US imports from China in April 2022 hit a record high, despite the Shanghai lockdown and other Covid-19 related lockdowns in the Chinese economy.
According to the Asia Times news site, the Bloomberg news agency provided the opposite. So the agency’s 30 economists and 100 full-time reporters apparently couldn’t tell the difference between the seasonally adjusted and unadjusted data.
Unadjusted data shows a typical bouncing ball pattern over a 12 month cycle. It doesn’t make sense to make month-to-month comparisons without taking into account the pronounced seasonality of business patterns, Asia Times wrote.
The data above shows the seasonal adjustment performed on the Eviews econometric platform using the TRAMO algorithm. This is an approach used by most central banks.
According to an article published on June 7 by the Bloomberg agency, “The US trade deficit narrowed in April in the most recorded fashion in dollar terms, reflecting a fall in the value of imports amid Covid lockdowns in China while exports increased.”
Furthermore, “imports fell in April as factory activity in China fell to its lowest level since February 2020 amid strict lockdowns to curb the spread of Covid-19.”
“While manufacturing in China has since improved somewhat, the measures continue to strain already tenuous global supply chains, especially when coupled with Russia’s war in Ukraine. The deficit with China narrowed in April by $8.5 billion, the highest in seven years. Imports fell by $10.1 billion, also the most since 2015,” wrote the US Business News Agency.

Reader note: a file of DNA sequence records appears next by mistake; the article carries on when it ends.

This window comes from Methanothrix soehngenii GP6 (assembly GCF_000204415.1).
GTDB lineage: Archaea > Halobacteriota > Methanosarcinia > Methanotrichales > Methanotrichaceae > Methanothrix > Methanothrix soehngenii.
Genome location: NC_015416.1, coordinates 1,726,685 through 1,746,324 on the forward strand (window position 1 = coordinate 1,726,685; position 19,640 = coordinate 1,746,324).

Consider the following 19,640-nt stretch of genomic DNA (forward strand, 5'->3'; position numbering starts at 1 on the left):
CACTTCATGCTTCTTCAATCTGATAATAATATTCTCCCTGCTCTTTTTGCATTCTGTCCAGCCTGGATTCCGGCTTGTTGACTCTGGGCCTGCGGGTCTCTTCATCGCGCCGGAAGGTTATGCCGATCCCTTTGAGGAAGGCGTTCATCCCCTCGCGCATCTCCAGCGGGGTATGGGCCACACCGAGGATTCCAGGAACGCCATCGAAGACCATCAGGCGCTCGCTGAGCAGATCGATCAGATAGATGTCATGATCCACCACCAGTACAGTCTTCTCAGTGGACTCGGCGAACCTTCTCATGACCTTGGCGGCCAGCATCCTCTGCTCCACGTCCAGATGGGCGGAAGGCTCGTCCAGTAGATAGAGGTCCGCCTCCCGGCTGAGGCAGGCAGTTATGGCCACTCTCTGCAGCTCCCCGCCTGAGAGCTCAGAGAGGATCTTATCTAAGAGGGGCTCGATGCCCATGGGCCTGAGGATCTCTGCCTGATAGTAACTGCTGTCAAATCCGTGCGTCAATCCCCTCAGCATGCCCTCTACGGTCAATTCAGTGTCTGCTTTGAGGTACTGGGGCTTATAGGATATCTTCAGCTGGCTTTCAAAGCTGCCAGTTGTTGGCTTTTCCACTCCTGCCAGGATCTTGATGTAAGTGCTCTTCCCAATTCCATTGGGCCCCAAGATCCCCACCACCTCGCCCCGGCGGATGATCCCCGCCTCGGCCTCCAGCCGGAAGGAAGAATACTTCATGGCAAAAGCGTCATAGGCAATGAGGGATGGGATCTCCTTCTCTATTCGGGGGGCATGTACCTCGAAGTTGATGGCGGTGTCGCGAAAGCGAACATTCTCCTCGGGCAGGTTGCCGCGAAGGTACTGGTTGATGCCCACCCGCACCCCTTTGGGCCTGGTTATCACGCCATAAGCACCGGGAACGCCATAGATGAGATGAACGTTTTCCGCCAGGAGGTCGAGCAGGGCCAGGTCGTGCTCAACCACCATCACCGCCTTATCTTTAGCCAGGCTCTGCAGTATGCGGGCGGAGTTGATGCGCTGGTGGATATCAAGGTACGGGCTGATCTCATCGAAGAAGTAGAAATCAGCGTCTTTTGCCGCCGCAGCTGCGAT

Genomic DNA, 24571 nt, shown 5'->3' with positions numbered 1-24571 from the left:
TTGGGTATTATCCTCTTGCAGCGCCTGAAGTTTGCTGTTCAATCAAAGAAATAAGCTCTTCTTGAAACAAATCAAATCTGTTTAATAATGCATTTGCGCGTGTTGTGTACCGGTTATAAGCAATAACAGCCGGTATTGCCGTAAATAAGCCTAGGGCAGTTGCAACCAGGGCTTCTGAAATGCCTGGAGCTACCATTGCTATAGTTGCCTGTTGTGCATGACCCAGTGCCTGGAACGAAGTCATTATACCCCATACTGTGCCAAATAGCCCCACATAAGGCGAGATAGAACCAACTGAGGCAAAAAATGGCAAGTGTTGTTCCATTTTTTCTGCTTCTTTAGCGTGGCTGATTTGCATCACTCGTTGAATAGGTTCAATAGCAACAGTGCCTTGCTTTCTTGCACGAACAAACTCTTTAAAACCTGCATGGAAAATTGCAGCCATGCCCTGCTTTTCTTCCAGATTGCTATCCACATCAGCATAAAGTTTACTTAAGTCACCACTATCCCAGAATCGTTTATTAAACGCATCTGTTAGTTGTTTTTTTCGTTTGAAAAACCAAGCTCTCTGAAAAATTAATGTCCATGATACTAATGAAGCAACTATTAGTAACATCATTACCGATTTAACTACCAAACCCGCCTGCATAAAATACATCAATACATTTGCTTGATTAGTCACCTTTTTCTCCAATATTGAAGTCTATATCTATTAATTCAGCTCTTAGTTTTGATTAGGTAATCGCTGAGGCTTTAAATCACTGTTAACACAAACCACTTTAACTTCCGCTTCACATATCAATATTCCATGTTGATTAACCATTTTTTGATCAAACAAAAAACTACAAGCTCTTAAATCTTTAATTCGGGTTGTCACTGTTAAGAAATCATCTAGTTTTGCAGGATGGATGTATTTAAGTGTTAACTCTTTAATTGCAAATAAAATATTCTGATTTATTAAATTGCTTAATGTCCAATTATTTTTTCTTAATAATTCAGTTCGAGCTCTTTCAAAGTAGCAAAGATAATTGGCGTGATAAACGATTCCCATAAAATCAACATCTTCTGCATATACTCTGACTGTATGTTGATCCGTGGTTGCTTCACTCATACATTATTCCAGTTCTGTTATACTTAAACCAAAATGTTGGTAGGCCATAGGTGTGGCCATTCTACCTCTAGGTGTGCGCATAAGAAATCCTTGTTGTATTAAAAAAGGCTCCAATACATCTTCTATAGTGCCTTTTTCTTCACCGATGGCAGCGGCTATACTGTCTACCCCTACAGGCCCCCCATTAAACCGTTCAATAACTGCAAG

For David P Goldman, of Asia Times, the reality is quite different, because despite the confinements imposed by the Covid-19, the Chinese economy continued to export more than ever to the United States. The data shows the resilience, not the fragility, of the Chinese economy and the ever-increasing reliance of the United States on Chinese industry.
So according to the economist, before Donald Trump’s tariffs went into effect, China’s reporting of its exports to the United States was consistently lower than that of the United States on its imports from Chinalikely because Chinese exports underreport export earnings in order to accumulate funds in overseas accounts.
However, after Donald Trump’s tariffs came into force in August 2019, Chinese export figures exceeded US import figures.
According to a June 2021 study, the Federal Reserve Board of Governors explained this change. According to him, ” Ihe U.S. bilateral merchandise trade deficit with China appears to have narrowed significantly since the escalation of the U.S.-China trade dispute in 2018, or so the US trade data suggests. By contrast, the Chinese data tells a much different story: the deficit, as China’s bilateral surplus implies, nearly hit all-time highs at the end of 2020″.
“Historically, the gap between these trade balance numbers has remained fairly predictable and stable. But with the start of the trade dispute, the values of imports from China reported by the United States fell more sharply than the values of exports to the United States reported by China.said David P Goldman.
Two reasons are probably responsible for this phenomenon: US importers underreport Chinese imports to evade US tariffs; and Chinese exporters report higher exports due to changes in tax incentives in China.